Referring now to FIGS. 2 and 3, the complete coverage of the hood 18 is achieved using crosswise movements to produce ribbons 16a, 16b, 16c and 16d in a back-and-forth fashion, the robot serving to index the applicator forward by just less than the width of the applied ribbon but without the need to rotate the applicator die 10 through 180° as the applicator die 10 is entirely ambidextrous; i.e., it has no “forward” side and operates in a spatial orientation completely orthogonal to the surface upon which material is being applied or it may not be deemed important to cover the starting and finishing edges of the parallel overlapping ribbons.

As shown in FIGS. 2 and 3, the material is applied to the surface of the hood in back-and-forth, overlapping ribbons until the forward-most ribbon 16d is applied at which time the applicator is rotated 90° and moved along the ribbon 16e to cover the left edge of the hood and the lateral ribbon ends, as shown in FIG. 2. The applicator is then moved to the top right portion of the hood, as shown in FIG. 3 to apply the final ribbon 16f. It will be noted that material is not applied across vehicle body seams. The pattern of ribbons in FIGS. 2 and 3 is illustrative only.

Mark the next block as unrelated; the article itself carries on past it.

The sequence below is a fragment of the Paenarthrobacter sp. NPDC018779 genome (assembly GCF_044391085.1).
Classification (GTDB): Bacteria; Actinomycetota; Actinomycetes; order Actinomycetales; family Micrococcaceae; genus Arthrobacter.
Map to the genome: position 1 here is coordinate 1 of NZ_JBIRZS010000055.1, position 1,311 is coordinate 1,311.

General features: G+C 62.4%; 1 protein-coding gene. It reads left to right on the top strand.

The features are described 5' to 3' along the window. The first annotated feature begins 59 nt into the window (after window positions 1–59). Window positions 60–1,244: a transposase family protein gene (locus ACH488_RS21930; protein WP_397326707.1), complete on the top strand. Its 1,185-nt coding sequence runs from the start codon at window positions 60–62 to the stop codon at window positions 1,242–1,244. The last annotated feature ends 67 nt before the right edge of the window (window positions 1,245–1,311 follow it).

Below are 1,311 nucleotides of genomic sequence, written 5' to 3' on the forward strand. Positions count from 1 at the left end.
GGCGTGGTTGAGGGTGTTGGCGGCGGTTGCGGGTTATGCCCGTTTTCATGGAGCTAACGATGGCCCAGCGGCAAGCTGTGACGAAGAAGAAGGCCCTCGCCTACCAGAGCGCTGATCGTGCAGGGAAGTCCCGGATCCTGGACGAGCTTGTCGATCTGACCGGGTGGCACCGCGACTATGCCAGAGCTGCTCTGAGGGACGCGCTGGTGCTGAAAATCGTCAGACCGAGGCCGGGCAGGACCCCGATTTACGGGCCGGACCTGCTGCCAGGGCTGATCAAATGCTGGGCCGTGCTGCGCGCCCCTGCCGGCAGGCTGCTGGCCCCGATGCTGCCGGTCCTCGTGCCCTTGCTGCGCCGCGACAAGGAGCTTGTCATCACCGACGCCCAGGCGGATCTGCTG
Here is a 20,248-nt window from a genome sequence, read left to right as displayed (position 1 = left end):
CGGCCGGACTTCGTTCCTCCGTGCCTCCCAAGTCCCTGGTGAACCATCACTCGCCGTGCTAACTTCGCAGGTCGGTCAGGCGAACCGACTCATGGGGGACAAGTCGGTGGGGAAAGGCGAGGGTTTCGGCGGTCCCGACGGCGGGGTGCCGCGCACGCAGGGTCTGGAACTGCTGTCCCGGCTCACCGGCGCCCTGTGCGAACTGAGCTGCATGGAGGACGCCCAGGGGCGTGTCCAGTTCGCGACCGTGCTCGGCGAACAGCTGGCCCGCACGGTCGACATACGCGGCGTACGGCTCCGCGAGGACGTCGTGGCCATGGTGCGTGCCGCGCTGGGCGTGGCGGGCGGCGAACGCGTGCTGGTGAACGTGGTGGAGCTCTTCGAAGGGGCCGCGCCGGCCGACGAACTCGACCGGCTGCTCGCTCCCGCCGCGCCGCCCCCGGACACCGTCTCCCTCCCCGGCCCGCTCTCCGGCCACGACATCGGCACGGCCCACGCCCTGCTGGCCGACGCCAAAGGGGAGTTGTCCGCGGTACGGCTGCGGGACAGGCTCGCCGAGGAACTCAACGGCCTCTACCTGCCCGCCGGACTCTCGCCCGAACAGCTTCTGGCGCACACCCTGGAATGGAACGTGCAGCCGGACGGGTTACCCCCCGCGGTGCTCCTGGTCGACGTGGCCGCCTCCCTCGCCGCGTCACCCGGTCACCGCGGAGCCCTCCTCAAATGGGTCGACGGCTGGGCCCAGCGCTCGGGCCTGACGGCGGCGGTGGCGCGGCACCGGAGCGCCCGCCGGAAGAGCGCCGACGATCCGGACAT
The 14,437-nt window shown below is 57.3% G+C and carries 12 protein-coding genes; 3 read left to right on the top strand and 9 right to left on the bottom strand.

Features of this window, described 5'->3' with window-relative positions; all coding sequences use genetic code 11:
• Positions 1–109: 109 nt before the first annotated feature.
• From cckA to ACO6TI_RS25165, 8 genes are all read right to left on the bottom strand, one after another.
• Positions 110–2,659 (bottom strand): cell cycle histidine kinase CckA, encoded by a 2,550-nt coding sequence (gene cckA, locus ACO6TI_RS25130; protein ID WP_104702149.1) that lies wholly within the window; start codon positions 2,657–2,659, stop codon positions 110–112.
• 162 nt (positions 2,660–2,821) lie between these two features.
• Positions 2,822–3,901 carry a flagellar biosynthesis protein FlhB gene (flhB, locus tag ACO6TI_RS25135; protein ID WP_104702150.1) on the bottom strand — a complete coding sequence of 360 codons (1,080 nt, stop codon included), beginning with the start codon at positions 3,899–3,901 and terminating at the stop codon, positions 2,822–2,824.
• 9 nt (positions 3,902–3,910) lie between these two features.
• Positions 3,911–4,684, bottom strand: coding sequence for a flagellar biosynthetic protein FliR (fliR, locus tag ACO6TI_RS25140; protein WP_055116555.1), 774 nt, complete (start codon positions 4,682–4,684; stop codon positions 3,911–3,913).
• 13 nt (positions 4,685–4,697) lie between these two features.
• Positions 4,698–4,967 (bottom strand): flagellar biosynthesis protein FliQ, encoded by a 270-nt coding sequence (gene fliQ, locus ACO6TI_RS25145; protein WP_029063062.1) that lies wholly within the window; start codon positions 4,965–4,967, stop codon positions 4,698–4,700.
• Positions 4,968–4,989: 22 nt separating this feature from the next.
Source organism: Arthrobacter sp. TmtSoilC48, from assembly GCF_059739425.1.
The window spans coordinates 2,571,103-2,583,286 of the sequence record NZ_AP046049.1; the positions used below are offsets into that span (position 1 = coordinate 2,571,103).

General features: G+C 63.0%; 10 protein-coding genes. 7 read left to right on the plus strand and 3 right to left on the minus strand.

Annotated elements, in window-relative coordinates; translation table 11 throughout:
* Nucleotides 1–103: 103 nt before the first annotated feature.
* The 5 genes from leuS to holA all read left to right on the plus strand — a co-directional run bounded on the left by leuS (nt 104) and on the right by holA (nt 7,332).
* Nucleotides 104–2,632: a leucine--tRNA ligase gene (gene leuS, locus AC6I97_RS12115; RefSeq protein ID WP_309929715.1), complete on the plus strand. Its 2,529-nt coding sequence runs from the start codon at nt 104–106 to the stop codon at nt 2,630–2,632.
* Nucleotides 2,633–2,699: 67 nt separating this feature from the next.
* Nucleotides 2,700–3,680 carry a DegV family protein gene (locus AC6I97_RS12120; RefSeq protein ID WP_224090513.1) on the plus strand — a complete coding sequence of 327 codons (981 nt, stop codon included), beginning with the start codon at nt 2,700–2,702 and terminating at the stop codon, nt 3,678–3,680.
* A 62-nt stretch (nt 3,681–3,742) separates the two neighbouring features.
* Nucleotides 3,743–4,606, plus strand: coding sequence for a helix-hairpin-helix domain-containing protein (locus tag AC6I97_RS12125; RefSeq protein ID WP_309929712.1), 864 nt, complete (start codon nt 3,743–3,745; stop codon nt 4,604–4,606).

Looking now to FIGS. 5 and 6, the applicator die 10 is referred to as the “applicator die” because the ribbons issued from it are essentially hydraulically laminarized as opposed to atomized or aerated to create a “spray” of particles or droplets. The term “hydraulic extrusion” is used herein to mean a laminarized flow or non-atomized fluid propelled by hydraulic pressure rather than by air or other compressible propellant. There are no droplets or spray characteristics in the flow. The applicator die 10 is shown to comprise blocks 23 and 28 which are machined out of solid stainless steel, about 3½″ long by 2″ high with bottom rounded corners and mitered top corners for weight reduction. Between the two blocks 23 and 28 in the assembled condition is a shim or metal spacer 26 made of a softer material such as brass, having locator holes 42 so that it may be precisely located on guide pins 40 which are inserted into precisely located holes in the interior surface 41 of the block 23. Holes 52 in block 28 also receive pins 40. The fourth major element of the applicator die combination is a valve 30 which helps to produce sharper cutoffs as hereinafter explained.